I attended Colgate between 1975 and 1979. Coming back to campus regularly over the past 40 years has shown me just how much students’ experiences have changed. My daughters (Classes of 2011 and 2017) didn’t even believe some of the stories I have shared with them! But as different as our experiences on the hill have been, students still create incredibly deep and enduring bonds during their time at Colgate.
Instead of getting breaking news alerts on our smartphones, my classmates and I had to wait to read news a day later, in the newspapers found at the Coop and in the library. We communicated with our families utilizing pay phones at the end of our dorm’s hallway (which often provided parents the opportunity to hear background conversations that would’ve been better left unheard). Instead of unlimited meals, the Hall of Presidents offered 90 minute meal slots for each meal. We walked up and down the hill – a lot – and didn’t have heated steps at Persson Hall. If we were hungry late at night, we relied on “Grinder Man,” rather than the dining hall. It was less sketchy than it sounds; Grinder Man would show up to the dorms around 11 p.m. on weeknights to sell sandwiches to hungry students. You’d know he arrived by the cheers of “grinder!” that echoed throughout the dorm.
While the academic rigor of Colgate and an invested and engaged faculty remain as constant today as they were when I attended, the experience of taking classes was radically different. We wrote papers on typewriters and covered up our mistakes with whiteout. If we made too many mistakes, we had to re-type the entire assignment. Papers were hand delivered to the professor at the start of class. We had a January term and a required summer semester, both of which were awesome.
Current students have new academic and residential facilities, computers,
instant communication, 24-hour dining halls (and alas no need for Grinder Man), cruisers and a growing Career Services Office and connections to alumni. Colgate even now has nationally ranked women’s athletic teams, including the women’s hockey team which recently played in the NCAA Frozen Four Finals.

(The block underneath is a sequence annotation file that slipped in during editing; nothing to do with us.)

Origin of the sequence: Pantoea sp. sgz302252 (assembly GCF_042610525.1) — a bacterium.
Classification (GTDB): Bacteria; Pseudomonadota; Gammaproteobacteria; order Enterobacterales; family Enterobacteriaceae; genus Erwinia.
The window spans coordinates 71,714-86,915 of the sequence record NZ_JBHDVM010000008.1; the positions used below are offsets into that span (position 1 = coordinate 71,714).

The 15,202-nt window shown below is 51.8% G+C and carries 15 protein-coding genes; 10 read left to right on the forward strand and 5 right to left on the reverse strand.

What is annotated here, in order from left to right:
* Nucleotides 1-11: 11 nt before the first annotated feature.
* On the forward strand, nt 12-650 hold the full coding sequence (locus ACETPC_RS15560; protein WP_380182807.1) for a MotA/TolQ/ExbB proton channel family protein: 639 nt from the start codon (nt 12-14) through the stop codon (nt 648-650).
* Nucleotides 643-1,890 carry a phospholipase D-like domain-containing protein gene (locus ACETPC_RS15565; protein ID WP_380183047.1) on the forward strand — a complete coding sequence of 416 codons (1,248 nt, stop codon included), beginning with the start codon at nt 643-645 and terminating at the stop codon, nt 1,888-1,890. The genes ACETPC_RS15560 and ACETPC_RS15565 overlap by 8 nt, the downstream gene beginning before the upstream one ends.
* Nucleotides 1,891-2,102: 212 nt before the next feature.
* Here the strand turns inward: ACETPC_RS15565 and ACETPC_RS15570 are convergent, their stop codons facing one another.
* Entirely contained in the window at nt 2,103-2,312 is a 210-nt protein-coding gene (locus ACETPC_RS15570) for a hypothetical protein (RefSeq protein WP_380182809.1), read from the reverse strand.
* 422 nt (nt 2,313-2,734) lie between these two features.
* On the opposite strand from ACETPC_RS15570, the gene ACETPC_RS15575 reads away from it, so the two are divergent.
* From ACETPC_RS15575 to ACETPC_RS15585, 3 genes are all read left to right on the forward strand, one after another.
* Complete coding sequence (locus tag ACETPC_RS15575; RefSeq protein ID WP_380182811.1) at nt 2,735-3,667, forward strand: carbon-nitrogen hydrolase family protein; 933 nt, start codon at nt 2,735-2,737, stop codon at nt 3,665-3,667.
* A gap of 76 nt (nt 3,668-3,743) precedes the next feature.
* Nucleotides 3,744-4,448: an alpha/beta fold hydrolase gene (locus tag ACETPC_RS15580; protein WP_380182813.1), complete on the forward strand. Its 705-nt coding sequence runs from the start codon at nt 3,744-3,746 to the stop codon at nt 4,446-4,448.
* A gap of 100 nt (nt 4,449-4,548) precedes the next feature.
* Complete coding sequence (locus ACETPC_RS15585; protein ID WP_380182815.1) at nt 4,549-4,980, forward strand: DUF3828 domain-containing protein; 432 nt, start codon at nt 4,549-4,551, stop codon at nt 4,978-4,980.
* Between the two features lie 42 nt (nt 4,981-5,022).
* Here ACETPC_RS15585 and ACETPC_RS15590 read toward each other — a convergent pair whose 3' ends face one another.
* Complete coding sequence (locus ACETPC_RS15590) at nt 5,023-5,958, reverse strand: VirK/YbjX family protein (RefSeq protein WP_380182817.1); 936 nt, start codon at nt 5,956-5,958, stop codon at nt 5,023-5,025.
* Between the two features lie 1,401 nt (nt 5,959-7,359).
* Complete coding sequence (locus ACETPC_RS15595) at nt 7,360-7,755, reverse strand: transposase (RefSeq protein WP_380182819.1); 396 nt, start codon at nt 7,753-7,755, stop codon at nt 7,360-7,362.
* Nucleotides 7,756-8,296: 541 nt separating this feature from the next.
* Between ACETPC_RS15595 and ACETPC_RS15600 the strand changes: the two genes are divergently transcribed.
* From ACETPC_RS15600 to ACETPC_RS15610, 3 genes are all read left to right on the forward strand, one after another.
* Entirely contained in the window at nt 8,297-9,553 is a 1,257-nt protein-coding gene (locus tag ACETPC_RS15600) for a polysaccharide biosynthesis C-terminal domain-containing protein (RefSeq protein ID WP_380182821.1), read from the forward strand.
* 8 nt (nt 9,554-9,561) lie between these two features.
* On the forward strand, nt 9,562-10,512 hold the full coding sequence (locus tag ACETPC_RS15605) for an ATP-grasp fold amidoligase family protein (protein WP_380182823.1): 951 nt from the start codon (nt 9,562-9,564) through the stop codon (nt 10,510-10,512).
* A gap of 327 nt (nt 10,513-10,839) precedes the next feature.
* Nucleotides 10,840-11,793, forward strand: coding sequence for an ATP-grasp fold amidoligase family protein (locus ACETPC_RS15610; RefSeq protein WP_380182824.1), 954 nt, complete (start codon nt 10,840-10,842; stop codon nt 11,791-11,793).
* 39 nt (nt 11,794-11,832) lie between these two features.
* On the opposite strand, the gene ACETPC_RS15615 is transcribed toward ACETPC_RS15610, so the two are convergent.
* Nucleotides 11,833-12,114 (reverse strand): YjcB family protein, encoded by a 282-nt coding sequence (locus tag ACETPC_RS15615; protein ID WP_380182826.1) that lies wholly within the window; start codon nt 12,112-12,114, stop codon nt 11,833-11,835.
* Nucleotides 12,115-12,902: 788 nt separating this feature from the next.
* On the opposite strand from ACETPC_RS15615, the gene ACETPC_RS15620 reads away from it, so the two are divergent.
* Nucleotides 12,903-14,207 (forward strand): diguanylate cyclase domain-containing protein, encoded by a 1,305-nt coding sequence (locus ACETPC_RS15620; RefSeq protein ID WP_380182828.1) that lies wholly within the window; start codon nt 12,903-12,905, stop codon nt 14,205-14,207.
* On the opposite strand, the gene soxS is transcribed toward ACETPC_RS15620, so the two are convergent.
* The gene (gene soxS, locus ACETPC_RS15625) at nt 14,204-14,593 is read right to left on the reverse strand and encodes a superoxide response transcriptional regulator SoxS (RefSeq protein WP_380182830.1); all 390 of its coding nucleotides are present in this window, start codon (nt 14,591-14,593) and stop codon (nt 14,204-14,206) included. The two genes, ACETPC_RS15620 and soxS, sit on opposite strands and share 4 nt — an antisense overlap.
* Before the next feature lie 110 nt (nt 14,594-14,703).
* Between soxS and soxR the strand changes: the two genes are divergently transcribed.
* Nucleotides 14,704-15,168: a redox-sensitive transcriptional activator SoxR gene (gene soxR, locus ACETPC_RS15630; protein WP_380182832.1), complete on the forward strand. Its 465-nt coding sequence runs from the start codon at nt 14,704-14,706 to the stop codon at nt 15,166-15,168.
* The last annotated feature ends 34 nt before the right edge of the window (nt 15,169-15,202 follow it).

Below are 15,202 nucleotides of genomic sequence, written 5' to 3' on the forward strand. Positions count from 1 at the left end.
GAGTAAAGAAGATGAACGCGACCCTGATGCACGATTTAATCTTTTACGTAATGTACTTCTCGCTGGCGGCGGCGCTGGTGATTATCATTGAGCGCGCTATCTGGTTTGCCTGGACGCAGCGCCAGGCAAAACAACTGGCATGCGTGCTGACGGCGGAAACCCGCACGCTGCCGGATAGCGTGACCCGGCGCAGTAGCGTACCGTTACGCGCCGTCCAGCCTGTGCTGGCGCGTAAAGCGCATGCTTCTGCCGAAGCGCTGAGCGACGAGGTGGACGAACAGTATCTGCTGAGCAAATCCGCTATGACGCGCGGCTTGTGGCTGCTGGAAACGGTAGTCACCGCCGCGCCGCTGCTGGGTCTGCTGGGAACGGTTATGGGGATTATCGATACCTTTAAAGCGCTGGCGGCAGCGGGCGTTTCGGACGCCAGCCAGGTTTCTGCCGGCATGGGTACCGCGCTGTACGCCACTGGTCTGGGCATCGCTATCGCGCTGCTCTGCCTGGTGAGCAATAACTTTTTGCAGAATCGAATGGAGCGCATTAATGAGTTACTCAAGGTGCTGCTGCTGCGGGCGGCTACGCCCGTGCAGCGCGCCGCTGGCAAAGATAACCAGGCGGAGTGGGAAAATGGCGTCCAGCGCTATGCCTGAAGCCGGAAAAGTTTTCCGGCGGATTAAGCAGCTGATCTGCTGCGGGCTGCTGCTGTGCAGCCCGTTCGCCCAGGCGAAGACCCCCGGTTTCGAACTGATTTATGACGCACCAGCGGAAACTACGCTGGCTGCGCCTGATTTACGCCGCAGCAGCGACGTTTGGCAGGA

But even amid these changes, much about Colgate has remained constant over generations. Colgate continues to provide a rigorous academic
environment, through its excellent faculty, diversity of course offerings, student research opportunities, and study abroad groups. Homecoming, Spring Party Weekend and the Torchlight tradition connect alumni across the years. Most importantly, Colgate students continue to have something that is, I believe, unique to Colgate: the friendships we create with our fellow Colgate students. Despite our busy lives, we all manage to stay connected. And when we have the opportunity to get together – whether at reunions or elsewhere – it is as if we never parted. My daughters’ first friends were the kids of the friends I made at Colgate (they always appreciate it when we bring out the baby pictures). Now as an Alumni Council member, I’m further struck by how quickly connections are formed between alumni of different generations. Something about this place connects people.
While I can’t say for certain why Colgate produces these close ties, I am thankful for it. My enduring Colgate friendships are perhaps the greatest gift of my Colgate education. I encourage you to find community and friendship while you are here: seek shared spaces, be kind, debate differences with civility and open-mindedness, be willing to learn from one another. Foster these relationships, because your Colgate friends will support you for many years to come.